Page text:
Police Minister Bheki Cele comments on the recent spate of gender-based violence that has rocked South Africa.

Bheki Cele labels violence against women a societal problem as SA fumes over yet another murder

By IOL Reporter Time of article published Jun 13, 2020

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Cape Town - The justice system should make it as difficult as possible for suspects accused of gender-based violence (GBV) to be granted bail, Police Minister Bheki Cele said on Saturday. The minister was commenting on the recent surge of cases across the country.


Cele made the comments while accompanying Gauteng Police Provincial Commissioner, Lt-General Elias Mawela a crime-fighting operation called "Okae Molao" in Soweto.


The minister's comments come as South Africans took to social media to express their anger at the brutal murders of, among others, of 21-year-old Tshegofatso Pule, 34-year-old Sibongiseni Gabada and Naledi Phangindawo. All three women are believed to have been killed by men who they knew or were in a relationship with.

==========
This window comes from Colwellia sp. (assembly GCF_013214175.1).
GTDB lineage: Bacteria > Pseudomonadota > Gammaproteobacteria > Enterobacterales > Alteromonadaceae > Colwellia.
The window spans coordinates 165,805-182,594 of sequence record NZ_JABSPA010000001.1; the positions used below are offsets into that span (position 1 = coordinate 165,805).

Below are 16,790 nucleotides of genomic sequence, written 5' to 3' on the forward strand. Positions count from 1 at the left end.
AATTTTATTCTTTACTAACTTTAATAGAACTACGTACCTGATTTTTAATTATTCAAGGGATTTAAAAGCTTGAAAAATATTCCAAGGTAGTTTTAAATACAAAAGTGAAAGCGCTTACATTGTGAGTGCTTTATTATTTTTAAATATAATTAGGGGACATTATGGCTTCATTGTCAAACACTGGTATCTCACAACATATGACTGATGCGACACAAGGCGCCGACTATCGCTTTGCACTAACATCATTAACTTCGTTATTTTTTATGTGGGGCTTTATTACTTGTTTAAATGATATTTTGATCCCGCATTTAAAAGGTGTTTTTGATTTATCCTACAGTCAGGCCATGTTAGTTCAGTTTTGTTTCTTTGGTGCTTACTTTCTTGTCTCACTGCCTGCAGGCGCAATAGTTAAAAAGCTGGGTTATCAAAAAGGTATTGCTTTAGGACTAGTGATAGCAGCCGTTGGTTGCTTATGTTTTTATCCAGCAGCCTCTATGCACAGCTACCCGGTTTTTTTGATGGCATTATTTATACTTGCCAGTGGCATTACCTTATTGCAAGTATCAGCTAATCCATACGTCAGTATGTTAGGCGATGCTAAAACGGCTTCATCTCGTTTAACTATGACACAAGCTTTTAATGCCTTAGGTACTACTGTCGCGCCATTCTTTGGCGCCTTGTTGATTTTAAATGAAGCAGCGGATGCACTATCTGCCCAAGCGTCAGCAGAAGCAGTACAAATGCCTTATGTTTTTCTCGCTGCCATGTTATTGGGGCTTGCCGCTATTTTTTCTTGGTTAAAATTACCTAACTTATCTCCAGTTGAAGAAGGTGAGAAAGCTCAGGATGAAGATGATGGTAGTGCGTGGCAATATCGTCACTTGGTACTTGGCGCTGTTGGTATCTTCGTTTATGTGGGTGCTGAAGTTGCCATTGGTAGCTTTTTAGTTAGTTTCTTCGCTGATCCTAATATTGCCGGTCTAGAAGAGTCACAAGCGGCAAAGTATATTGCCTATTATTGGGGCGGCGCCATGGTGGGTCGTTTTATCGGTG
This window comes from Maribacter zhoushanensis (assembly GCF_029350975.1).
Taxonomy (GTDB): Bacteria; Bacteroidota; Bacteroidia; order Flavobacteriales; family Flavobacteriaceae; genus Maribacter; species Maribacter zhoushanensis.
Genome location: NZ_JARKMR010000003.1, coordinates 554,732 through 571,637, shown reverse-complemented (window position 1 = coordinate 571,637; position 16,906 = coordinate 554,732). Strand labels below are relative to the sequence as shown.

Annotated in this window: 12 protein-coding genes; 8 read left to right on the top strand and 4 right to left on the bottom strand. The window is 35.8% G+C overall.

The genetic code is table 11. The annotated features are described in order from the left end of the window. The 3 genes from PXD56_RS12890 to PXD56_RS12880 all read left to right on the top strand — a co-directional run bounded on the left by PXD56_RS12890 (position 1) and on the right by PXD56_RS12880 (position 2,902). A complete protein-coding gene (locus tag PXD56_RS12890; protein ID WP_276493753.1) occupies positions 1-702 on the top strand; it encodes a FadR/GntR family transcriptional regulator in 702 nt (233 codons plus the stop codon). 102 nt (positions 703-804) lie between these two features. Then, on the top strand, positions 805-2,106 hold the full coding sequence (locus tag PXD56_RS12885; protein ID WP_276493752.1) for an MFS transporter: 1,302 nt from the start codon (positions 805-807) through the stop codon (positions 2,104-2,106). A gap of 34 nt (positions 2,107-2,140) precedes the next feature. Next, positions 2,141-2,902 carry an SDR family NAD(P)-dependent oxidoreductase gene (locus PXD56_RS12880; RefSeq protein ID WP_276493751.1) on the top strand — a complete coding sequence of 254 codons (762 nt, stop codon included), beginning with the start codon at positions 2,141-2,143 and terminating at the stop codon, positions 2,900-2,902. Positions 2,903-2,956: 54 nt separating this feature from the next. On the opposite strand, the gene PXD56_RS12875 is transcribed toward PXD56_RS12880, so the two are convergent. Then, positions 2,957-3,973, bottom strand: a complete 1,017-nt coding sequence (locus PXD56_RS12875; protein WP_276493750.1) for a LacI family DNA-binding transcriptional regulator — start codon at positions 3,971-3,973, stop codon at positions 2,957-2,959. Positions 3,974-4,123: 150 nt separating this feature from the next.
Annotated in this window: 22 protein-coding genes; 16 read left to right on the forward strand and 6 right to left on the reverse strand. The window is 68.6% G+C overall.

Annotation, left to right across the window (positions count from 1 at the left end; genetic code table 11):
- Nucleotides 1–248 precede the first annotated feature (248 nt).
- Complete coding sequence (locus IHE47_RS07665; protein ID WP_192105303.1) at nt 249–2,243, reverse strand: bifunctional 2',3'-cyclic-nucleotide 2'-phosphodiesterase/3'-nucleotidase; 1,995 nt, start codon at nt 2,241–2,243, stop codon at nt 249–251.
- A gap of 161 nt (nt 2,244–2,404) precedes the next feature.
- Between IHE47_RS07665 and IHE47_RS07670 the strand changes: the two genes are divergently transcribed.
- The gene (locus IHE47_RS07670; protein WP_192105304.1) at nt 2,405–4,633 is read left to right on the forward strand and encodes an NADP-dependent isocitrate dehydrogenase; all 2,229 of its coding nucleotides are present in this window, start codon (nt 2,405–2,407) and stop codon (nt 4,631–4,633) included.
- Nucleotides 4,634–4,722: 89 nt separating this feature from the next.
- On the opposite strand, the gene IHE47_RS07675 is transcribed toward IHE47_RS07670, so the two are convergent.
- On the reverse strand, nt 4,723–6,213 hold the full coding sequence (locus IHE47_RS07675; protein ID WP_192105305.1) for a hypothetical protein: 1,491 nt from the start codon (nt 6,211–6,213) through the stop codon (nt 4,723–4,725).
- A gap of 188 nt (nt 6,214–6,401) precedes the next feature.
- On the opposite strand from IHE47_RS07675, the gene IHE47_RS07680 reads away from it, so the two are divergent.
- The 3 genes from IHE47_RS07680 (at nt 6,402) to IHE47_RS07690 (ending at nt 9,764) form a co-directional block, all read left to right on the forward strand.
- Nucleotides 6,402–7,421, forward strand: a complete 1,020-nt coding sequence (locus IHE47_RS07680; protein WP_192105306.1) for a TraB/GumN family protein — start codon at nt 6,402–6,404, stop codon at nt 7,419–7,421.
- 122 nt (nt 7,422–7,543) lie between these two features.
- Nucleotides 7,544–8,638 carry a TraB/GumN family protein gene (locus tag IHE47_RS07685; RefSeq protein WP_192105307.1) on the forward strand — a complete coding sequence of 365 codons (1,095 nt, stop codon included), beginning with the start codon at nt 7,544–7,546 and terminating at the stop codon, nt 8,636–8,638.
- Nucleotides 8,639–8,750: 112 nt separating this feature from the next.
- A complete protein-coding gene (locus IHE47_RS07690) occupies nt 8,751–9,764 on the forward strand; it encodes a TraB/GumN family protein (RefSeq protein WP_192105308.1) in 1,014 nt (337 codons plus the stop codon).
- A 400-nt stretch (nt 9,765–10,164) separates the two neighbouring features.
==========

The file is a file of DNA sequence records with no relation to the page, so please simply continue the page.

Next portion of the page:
On Saturday, the hashtags #JusticeforSanelisiwe, #WomensLivesMatter and #SisterLeave trended as news of yet another young woman's murder spread. Sanele Mfaba's body was found in Dobsonville Gardens on Friday. According to Gauteng SAPS spokesperson Captain Kay Makhubele, she was murdered elsewhere and her body was subsequently dumped under a tree in an open space in Dobsonville Extention 3. Her boyfriend, a taxi driver, has been arrested and the taxi believed to have been used to transport her body has been impounded.


Also on Friday, a 28-year-old man was arrested after the bodies of a mother and daughter were found in Belhar, Cape Town.


Many people accused the police minister of being more concerned with policing the consumption of alcohol which is once again available for sale since the start of level three of the national lockdown.


Gender-based violence is a societal problem and families should play their part by ensuring that they know who their daughters are going out with when they leave home, Cele said. He emphasised that while law enforcement and the judiciary needed to bring those responsible for harming women to book, the problem needed the whole of society to work together.


President Cyril Ramaphosa, meanwhile, has called on all South Africans to end the culture of silence around gender-based violence and report perpetrators to the police. 


According to Ramaphosa, ministers and deputy ministers, aside from meeting community leaders in all districts around the country as part of efforts to combat Covid-19, will be engaging communities on the upsurge in gender-based violence "so that everyone can work together to prevent the killing of women".


“It is a dark and shameful week for us as a nation. Criminals have descended to even greater depths of cruelty and callousness. It simply cannot continue,” Ramaphosa said on Saturday.


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